CPAC 2012: Young people rule at CPAC (Exclusive Video)

The youth are energized and mobilized in the conservative movement. Photo: Woody Jenkins

WASHINGTON, February 11, 2012―”Bring it on!” said scores of young, dapper CPAC goers to the several hundred Occupiers who marched in protest on the conservative conference today.

The contrast was stark: hoards of clean-shaven, male college students dressed in a veritable uniform of blue blazer, khakis, and tie, versus Occupy marchers in jeans, sweatshirts, and beanies. Each group spoke with equal ferocity, and the mutual contempt was palpable.

Young conservatives relish the opportunity to engage. Thousands came from up and down the East Coast and Midwest to Washington as new recruits in a political war that is sure to continue. The kids on the Right are eager jump in the battle.

According to the American Conservative Union, which organizes CPAC, 55% of attending registrants this year are under 25, a figure that came as little surprise to anyone who saw the masses of conservative youth.

One of those under 25-year-olds is Signè Thomas, who spoke to the main CPAC audience on Saturday.

“I hope to spread the conservative message to more young people across the country. They are so important to the movement,” said Thomas. “That’s why I gave a shout-out to campus conservatives. Their efforts need to be recognized.” Thomas is a senior at Florida State University, who hopes to work for Fox News when she graduates.

One man brought his five sons, ranging from 10 years old to college-aged, to the conference from New Hampshire.

Other students came with small groups from their respective college campuses. Amy Timmerman, a sophomore at the University of Dayton, came with her classmate, Gabrielle Maresco to CPAC with about ten other College Republicans.

“It’s been interesting,” Timmerman said. “I love hearing firsthand the what everyone has said and interacting with other conservatives.”

Maresco, who has been conservative as long as she can remember, has been impressed with her first CPAC experience. “It’s much more than I ever expected. I’m so glad that I got to come.”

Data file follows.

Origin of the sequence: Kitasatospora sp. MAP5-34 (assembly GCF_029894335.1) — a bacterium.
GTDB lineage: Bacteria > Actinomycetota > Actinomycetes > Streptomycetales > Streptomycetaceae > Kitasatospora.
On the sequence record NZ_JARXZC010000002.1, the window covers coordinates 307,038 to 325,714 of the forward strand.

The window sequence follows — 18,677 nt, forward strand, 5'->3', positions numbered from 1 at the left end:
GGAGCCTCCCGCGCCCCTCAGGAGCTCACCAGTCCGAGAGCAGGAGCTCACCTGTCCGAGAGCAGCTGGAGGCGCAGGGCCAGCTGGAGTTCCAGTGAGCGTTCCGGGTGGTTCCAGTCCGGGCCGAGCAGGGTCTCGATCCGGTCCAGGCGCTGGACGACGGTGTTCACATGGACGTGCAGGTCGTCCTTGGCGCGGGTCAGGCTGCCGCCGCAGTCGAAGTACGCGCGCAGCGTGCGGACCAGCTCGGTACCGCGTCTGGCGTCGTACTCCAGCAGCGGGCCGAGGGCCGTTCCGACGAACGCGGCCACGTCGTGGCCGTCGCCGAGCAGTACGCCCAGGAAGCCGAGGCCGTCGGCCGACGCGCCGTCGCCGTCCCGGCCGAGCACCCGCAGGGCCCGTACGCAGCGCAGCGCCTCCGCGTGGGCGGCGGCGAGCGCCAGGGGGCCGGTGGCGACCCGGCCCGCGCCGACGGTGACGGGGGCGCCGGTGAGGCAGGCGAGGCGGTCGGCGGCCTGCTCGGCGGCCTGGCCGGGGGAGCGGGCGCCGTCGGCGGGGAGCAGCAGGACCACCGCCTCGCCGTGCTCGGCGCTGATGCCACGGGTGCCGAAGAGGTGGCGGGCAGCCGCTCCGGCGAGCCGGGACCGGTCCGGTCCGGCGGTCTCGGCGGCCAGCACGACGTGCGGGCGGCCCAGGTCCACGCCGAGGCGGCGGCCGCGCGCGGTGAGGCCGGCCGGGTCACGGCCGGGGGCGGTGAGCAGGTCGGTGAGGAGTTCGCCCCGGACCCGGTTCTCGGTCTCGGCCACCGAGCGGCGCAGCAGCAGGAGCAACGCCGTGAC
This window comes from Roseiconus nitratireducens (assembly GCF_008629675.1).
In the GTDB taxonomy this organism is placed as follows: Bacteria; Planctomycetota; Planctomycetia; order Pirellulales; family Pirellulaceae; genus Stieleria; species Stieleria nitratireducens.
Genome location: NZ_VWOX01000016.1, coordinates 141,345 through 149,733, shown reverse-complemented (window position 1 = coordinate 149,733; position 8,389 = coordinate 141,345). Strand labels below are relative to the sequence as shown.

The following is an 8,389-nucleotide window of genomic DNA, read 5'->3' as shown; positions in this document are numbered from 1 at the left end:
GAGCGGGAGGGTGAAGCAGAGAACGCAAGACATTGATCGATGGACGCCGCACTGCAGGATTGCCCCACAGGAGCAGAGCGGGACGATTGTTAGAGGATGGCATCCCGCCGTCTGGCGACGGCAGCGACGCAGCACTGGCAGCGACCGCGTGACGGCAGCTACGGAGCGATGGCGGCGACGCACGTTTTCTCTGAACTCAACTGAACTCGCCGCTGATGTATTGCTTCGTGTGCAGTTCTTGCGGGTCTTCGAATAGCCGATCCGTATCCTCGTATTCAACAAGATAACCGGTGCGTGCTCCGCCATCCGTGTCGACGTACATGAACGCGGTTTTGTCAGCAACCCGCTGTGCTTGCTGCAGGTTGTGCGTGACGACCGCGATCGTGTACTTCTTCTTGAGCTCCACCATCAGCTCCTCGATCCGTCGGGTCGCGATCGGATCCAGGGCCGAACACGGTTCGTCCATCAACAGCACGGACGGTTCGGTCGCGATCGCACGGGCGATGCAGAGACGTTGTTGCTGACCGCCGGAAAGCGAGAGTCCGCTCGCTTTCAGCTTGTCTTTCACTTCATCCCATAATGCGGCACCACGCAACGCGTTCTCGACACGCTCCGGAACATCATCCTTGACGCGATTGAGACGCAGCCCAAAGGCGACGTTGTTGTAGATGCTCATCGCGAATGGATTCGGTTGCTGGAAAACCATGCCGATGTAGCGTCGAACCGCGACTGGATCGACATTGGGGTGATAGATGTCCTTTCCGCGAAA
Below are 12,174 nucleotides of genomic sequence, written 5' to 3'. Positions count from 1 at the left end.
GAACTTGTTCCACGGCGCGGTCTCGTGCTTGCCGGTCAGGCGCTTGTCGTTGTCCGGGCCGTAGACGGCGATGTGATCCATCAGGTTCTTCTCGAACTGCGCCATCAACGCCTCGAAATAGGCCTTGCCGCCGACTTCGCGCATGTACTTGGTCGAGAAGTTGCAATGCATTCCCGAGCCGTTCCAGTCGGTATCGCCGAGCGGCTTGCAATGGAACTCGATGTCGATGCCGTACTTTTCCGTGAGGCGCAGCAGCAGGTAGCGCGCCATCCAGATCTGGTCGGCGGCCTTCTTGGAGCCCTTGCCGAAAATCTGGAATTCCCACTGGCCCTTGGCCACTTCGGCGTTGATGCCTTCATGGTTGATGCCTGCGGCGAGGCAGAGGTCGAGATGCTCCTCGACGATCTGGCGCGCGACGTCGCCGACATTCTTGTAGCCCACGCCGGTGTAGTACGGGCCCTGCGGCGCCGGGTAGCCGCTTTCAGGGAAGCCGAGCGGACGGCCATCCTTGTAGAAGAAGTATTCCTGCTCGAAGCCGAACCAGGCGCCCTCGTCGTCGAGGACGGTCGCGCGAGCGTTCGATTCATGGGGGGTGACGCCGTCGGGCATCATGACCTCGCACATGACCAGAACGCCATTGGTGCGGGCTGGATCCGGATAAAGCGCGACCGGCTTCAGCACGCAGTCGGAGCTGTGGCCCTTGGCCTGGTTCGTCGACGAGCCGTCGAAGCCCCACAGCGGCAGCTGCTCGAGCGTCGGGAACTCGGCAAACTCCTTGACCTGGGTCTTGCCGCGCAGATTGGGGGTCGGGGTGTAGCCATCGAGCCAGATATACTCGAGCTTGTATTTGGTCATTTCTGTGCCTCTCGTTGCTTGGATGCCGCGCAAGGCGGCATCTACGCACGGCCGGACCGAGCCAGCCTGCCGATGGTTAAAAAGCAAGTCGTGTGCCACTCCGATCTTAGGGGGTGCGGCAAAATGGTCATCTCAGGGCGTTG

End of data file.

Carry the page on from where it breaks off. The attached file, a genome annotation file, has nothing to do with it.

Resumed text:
Chris Vari, who is college graduate interning with a conservative a non-profit, is also enthusiastic. The cheerful mood among young people on the inside is a bright contrast with the protesters on the outside.

Yet Vari readily admits that neither group is typical of young people across the country. “Those of us who come to CPAC are kind of unusual,” he said, adding that they are politically “geeky.”

Yet, “Occupy is not at all in the mainstream,” Vari explained. “Young people are open to a conservative message. If we can communicate effectively and with feeling, then we can bring over young people to our side.”

Judging by young people’s participation and enthusiasm at CPAC, someone is doing a pretty good job. 

Rich is a teacher and a soldier. In addition to writing the “Rich Like Me” political column at the Washington Times Communities, he is the author of Nine Weeks: A Teacher’s Education in Army Basic TrainingTunnel Club; and Not Another Boring Textbook: A High School Students’ Guide to their Inner Conservative, which you can follow on Facebook.

Learn more about the author at Rich-Stowell.com 

 

 

 


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Rich Stowell

Rich Stowell has written about politics and travel for the Washington Times Communities since 2011. He is a soldier in the Utah National Guard and a fellow at the Center for Communication and Community at the University of Utah. Rich is the author of "Nine Weeks: A Teacher's Education in Army Basic Training"and continues to blog about military issues at “My Public Affairs.”

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